Retraction Watch

Tracking retractions as a window into the scientific process

Duplication earns retraction for nanomaterials paper that had already been corrected

with 5 comments

Applied_Physics_Letters_cover_imageAfter earning an erratum shortly after publication in 2009, a paper in Applied Physics Letters has now been retracted for the “regrettable mistake” of duplicating an earlier paper by the researchers.

Here’s the notice for “Broadband and omnidirectional antireflection from conductive indium-tin-oxide nanocolumns prepared by glancing-angle deposition with nitrogen:”

The authors wish to retract this paper 1 due to overlap of content with their previously published paper in 2including duplicated SEM images and measurement data. The regrettable mistake was a result of mishandling of experimental data with high resemblance. For that, the authors apologize to the readers and the editorial office of  for any confusion caused.

Here’s the text from the erratum, which involved the same figures:

In the published version of Fig. 2 , the data were mistaken from the sample presented in Ref. 1 . The correct figure is given below with corresponding SEM images (Figs. 1(a) and 1(b) ). This does not change any of our results. The authors apologize to the readers of Applied Physics Letters for any confusion that this might have caused.

The paper cited in the retraction was originally published in Advanced Materials. Here’s the abstract:

Highly-oriented indium tin oxide nanocolumns are prepared by glancing-angle deposition with nitrogen. The tapered column profiles, which function as a graded-refractive-index layer, offer superior antireflective characteristics. The nanostructured material serves as the conductive antireflective layer for GaAs solar cells, demonstrating a viable efficiency-boosting strategy for next-generation photovoltaics.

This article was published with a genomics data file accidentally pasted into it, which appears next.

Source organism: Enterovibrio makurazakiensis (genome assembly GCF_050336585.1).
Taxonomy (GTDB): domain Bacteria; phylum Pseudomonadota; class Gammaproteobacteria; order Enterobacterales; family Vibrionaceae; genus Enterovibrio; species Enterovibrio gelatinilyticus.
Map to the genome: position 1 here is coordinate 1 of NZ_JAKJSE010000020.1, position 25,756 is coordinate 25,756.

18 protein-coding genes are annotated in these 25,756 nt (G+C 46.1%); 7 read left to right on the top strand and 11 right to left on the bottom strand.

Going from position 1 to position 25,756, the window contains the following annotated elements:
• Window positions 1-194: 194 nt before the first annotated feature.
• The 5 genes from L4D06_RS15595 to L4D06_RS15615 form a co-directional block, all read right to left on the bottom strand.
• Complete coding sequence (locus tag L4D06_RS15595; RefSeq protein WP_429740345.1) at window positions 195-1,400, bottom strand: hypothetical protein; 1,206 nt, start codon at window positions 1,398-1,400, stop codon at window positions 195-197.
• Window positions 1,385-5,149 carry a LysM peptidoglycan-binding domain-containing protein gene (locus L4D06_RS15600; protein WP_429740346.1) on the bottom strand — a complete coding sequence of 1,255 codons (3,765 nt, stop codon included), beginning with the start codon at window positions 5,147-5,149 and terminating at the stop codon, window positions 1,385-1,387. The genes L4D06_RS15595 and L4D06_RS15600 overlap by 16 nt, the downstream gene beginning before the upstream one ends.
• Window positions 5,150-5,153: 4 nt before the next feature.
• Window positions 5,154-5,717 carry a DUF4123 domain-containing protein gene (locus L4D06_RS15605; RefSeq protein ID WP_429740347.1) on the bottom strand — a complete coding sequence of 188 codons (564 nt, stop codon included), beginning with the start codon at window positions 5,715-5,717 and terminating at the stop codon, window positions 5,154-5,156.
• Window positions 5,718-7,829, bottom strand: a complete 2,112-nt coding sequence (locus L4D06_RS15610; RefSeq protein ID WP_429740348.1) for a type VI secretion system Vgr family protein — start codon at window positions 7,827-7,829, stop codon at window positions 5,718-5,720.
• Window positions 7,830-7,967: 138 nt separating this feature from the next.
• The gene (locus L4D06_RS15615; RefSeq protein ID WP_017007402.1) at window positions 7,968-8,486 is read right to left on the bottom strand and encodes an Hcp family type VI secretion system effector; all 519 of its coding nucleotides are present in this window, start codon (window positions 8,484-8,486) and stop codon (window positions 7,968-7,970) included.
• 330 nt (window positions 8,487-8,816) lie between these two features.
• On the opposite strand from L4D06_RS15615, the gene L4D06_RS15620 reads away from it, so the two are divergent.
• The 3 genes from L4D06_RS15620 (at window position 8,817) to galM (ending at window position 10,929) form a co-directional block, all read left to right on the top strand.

And the abstract of the retracted paper, which has been cited 45 times, according to Thomson Scientific’s Web of Knowledge:

Characteristic formation of highly oriented indium-tin-oxide (ITO) nanocolumns is demonstrated using electron-beam evaporation with an obliquely incident nitrogen flux. The nanocolumn material exhibits broadband and omnidirectional antireflective characteristics up to an incidence angle of 70° for the 350–900 nm wavelength range for both s- and p-polarizations. Calculations based on a rigorous coupled-wave analysis indicate that the superior antireflection arises from the tapered column profiles which collectively function as a gradient-index layer. Since the nanocolumns have a preferential growth direction which follows the incident vapor flux, the azimuthal and polarization dependence of reflectivities are also investigated. The single ITO nanocolumn layer can function as antireflection contacts for light emitting diodes and solar cells.

Corresponding author Peichen Yu declined to comment.

Hat tip: Rolf Degen

  • JATdS July 23, 2014 at 10:10 am

    Peichen Yu. You can refuse to answer. That is your right. But please do the scientific community a favor and clean up the 45 references that are now tainted by your academic irreesponsibility and/or oversight. To be clear, please contact the editors-in-chief, journal and publishers of these 45 citations and indicate to them that your paper was retracted and that you are requesting an erratum to be published. The wording could be something like “Dear Editor-in-Chief, Journal ABC, I wish to draw your attention to a paper of mine that was retracted from Applied Physics Letters because of duplication-related issues. This retracted paper has been included in the reference list of paper XYZ of authors DEF. The study thus does not exist in the literature any longer. I extend my sincerest apologies to the readers of your jorunal, to the pubisher, and the scientific community.” I think this is the least you could do to clean up your mess.

  • Kemp July 24, 2014 at 1:08 am

    The retraction was published 8 months later after the erratum, which is strange. What happened?
    Why the authors declined to admit the duplication in the first place?

  • AlphaBetaGamma July 29, 2014 at 9:42 am

    Duplication in Physics does not always lead to retraction, it seems. See this note

    to the following two articles:

    EPJ Web of Conferences 17, 06005 (2011), DOI: 10.1051/epjconf/20111706005
    EPJ Web of Conferences 21, 01002 (2012), DOI: 10.1051/epjconf/20122101002

    The two articles are clearly duplicates. However, two to three years after their publication the authors have issued a “note” that describes how the reader should read or understand those articles.

  • Shealer December 1, 2014 at 10:18 am

    Looking into Peichen Yu’s website, she earned a lot of trophies, including the biggest young scientist award in Taiwan. It is a shame that Taiwan government supports the professor for these activities instead of punishment.

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